Wong's subtlety and Doyle's camera skill are evident throughout the film; here are just three examples:
In one scene, Chow and Li-zhen sit in a cafe, discussing their respective spouses' indiscretion even as the bond between them has already shown itself to be filament fine and strong. The lovers are shown to us mostly in profile, which means each actor has only half the usual available resources to work with: one eye and half a smile apiece. But they telegraph their desire beautifully and perfectly, and the fact that their faces are partially hidden from us enhances the sense of intimacy between them. They're two halves of one exceptional whole, prevented by circumstance from ever coming into the open.
In another scene, in a mirror we glimpse Li-zhen as she smiles at an unobservant Chow. The camera then pans to Chow, who sneaks an unnoticed peek at Li-zhen. The film's speed is slowed to guarantee nothing is missed.
In one astonishingly subtle sequence Chow descends some the stairs to the strains of Michael Galasso's intoxicating score and exits screen left. Several seconds pass as the camera lingers on the empty staircase, until Li-zhen suddenly appears from the same direction and we are left to wonder whether they spoke or touched when they passed one another off-screen.
You should know up front that Wong Kar Wai does not walk the expected path -- there is no precise linear direction and the film does not progress along a tight (and obvious) plot line, but instead spirals lazily around the characters like the smoke wafting upward from Chow's ever-present cigarette.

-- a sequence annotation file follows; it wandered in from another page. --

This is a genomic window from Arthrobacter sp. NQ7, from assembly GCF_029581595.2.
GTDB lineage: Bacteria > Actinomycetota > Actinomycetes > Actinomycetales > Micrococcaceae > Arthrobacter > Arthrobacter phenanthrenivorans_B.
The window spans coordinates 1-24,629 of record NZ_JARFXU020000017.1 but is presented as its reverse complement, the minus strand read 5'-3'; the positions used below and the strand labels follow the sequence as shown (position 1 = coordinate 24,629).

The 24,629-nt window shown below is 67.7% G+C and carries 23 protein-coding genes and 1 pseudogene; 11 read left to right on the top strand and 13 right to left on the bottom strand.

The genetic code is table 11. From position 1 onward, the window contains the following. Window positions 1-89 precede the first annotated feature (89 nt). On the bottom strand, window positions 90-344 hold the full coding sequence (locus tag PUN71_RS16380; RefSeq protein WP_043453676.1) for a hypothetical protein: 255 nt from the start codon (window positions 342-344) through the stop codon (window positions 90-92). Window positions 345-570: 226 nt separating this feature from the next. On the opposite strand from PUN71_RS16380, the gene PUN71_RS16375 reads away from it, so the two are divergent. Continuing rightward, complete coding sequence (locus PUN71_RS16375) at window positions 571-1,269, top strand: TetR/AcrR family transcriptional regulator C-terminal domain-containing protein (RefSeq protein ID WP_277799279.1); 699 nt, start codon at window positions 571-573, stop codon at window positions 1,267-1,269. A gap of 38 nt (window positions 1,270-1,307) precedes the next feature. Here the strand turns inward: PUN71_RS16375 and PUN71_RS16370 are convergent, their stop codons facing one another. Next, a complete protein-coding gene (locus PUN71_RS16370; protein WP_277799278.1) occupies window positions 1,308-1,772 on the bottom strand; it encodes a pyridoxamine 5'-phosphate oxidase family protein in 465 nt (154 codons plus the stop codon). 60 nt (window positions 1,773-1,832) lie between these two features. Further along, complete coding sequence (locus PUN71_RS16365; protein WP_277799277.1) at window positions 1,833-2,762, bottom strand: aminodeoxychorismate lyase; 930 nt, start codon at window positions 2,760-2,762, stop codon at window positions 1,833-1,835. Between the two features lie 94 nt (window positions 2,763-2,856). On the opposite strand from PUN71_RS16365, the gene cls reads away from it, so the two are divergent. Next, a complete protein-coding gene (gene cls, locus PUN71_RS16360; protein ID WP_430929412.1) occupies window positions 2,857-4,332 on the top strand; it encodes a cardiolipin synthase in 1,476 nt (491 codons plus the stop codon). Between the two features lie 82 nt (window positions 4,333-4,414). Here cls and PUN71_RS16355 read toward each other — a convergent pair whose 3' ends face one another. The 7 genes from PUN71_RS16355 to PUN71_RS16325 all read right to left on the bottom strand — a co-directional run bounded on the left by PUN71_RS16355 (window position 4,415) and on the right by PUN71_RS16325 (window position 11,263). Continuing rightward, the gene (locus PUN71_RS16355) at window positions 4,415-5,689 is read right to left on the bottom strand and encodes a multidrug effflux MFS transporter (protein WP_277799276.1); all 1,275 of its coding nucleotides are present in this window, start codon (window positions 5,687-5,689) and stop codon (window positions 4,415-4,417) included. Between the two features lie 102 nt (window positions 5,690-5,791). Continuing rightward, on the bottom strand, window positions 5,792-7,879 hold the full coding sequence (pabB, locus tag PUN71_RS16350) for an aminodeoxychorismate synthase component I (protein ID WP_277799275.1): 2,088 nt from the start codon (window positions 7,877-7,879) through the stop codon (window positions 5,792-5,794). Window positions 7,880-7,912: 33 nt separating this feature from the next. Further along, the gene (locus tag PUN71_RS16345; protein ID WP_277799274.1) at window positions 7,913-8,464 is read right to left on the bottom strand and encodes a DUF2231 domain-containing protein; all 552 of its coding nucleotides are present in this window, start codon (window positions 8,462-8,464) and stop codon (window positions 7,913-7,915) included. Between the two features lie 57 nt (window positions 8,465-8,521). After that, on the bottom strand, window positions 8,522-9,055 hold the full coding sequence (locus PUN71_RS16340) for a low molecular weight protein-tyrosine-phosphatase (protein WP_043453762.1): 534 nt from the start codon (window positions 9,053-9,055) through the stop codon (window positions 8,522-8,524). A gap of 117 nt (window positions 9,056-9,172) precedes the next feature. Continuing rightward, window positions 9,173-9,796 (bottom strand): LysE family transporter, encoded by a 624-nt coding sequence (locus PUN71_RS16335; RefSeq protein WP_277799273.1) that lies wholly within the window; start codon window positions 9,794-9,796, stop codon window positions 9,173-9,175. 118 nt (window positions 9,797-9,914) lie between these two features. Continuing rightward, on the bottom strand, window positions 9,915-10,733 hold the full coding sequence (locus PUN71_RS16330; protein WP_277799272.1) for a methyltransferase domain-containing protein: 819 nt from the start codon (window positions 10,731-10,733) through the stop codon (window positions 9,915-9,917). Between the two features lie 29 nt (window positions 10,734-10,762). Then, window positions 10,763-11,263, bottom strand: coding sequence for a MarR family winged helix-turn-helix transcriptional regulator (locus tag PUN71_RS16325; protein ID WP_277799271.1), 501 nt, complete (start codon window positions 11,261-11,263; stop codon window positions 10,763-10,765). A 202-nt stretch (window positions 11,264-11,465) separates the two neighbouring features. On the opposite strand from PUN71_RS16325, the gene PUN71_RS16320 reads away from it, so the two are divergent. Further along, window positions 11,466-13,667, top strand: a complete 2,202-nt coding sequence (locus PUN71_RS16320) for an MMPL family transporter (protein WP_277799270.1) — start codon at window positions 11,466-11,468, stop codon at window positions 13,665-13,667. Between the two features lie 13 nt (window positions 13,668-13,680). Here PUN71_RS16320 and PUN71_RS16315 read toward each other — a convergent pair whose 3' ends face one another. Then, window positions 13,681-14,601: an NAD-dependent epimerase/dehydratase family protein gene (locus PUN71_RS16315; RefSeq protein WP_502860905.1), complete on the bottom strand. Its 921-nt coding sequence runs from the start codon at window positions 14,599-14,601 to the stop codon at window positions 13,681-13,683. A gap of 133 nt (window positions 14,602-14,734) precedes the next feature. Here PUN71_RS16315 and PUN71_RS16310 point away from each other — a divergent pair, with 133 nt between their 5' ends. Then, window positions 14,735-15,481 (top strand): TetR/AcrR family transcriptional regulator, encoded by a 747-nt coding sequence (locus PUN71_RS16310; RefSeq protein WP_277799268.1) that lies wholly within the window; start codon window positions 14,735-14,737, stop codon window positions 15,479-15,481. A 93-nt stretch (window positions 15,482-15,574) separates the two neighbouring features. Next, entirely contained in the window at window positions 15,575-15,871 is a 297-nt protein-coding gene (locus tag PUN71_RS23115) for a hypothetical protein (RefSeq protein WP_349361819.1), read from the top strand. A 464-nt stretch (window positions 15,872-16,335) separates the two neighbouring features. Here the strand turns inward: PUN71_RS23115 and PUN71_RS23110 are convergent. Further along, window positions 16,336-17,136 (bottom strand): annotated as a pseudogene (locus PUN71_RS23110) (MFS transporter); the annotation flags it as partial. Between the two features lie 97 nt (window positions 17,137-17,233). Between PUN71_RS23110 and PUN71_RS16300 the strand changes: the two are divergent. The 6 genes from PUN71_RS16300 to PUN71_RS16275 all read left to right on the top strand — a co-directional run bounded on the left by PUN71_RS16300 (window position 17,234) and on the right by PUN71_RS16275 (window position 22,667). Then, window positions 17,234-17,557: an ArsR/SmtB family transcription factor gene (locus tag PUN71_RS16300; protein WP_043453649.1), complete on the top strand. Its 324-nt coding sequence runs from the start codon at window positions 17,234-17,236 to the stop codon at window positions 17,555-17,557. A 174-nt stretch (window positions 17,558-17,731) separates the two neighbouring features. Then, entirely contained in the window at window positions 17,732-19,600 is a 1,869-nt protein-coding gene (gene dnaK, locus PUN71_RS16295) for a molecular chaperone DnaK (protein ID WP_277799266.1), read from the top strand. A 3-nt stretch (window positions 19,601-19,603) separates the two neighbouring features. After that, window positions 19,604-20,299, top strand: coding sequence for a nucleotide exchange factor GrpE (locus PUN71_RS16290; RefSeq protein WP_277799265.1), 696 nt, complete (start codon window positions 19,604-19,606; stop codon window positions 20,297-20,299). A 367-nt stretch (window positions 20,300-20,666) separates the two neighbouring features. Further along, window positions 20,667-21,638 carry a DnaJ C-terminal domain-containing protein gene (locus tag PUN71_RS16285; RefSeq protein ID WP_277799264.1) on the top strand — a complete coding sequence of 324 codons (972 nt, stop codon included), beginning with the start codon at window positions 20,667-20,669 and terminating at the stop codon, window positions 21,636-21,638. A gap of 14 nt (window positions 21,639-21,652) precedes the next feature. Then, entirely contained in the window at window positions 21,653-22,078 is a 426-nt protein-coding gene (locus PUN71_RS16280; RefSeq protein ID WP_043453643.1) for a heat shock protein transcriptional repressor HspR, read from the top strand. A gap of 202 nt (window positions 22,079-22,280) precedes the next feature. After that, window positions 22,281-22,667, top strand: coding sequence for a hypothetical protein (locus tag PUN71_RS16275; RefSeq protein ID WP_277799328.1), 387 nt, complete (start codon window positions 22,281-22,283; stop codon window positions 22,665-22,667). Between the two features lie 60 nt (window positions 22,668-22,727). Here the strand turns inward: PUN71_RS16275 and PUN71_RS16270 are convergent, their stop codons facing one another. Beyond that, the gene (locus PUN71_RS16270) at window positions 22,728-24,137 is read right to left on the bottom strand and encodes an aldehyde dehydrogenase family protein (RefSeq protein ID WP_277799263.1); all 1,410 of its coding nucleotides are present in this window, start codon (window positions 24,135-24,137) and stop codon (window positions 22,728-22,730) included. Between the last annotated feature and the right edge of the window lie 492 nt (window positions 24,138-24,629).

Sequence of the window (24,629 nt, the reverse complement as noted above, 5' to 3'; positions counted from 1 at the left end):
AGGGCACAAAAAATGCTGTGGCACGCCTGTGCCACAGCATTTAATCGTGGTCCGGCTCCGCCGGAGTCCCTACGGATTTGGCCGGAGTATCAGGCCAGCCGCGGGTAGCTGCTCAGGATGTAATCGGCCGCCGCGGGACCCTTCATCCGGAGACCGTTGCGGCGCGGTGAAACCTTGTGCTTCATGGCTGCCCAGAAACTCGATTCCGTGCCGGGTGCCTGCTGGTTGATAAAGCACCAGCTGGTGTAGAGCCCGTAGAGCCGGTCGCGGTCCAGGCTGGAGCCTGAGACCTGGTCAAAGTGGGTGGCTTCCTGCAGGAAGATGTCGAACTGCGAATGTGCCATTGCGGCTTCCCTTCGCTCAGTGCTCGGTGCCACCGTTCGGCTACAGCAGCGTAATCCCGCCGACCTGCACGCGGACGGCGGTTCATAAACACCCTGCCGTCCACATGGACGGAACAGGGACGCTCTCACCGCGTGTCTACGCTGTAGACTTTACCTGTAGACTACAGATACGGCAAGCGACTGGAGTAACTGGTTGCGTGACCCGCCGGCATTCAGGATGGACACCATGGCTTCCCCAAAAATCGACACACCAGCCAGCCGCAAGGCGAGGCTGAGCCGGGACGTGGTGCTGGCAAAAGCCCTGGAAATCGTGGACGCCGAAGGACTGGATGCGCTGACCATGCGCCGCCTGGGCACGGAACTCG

This may initially frustrate or confuse viewers expecting a strong "Hollywood" story and a clean narrative line, but will exhilarate those open to Wong's cinematic textures of visuals and sounds. Wong is famous for starting shooting without a finished script. Instead, the characters, dialogue and story evolve in response to actors and locations. As a result, the film is sketched almost entirely in suggestion, letting the viewer reply upon cinematic nuance to appreciate the story.
One of the things that makes IN THE MOOD FOR LOVE a great film is its understanding and portrayal of the complexity of emotional longing -- there are few yearnings more pronounced than that of knowing that there is someone who is right for you, who makes you feel complete, coupled with the knowledge that you can never have them, perhaps never even see them again.